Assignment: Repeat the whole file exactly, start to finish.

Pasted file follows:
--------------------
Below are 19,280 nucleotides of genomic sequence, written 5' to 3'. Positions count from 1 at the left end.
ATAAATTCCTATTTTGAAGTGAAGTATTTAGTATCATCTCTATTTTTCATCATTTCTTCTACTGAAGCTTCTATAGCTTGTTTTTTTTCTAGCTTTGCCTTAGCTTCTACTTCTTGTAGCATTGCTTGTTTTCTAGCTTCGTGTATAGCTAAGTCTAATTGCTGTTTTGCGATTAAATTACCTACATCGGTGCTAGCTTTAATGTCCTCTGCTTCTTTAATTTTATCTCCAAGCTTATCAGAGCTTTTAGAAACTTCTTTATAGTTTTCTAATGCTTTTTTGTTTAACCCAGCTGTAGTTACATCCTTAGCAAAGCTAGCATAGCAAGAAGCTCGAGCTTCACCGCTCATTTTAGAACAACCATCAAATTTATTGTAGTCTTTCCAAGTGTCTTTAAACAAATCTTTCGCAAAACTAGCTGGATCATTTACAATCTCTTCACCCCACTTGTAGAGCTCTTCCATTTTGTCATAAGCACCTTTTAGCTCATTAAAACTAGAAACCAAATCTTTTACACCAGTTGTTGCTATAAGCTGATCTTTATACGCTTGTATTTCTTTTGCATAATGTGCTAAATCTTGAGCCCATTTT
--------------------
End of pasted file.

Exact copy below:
Below are 19,280 nucleotides of genomic sequence, written 5' to 3'. Positions count from 1 at the left end.
ATAAATTCCTATTTTGAAGTGAAGTATTTAGTATCATCTCTATTTTTCATCATTTCTTCTACTGAAGCTTCTATAGCTTGTTTTTTTTCTAGCTTTGCCTTAGCTTCTACTTCTTGTAGCATTGCTTGTTTTCTAGCTTCGTGTATAGCTAAGTCTAATTGCTGTTTTGCGATTAAATTACCTACATCGGTGCTAGCTTTAATGTCCTCTGCTTCTTTAATTTTATCTCCAAGCTTATCAGAGCTTTTAGAAACTTCTTTATAGTTTTCTAATGCTTTTTTGTTTAACCCAGCTGTAGTTACATCCTTAGCAAAGCTAGCATAGCAAGAAGCTCGAGCTTCACCGCTCATTTTAGAACAACCATCAAATTTATTGTAGTCTTTCCAAGTGTCTTTAAACAAATCTTTCGCAAAACTAGCTGGATCATTTACAATCTCTTCACCCCACTTGTAGAGCTCTTCCATTTTGTCATAAGCACCTTTTAGCTCATTAAAACTAGAAACCAAATCTTTTACACCAGTTGTTGCTATAAGCTGATCTTTATACGCTTGTATTTCTTTTGCATAATGTGCTAAATCTTGAGCCCATTTT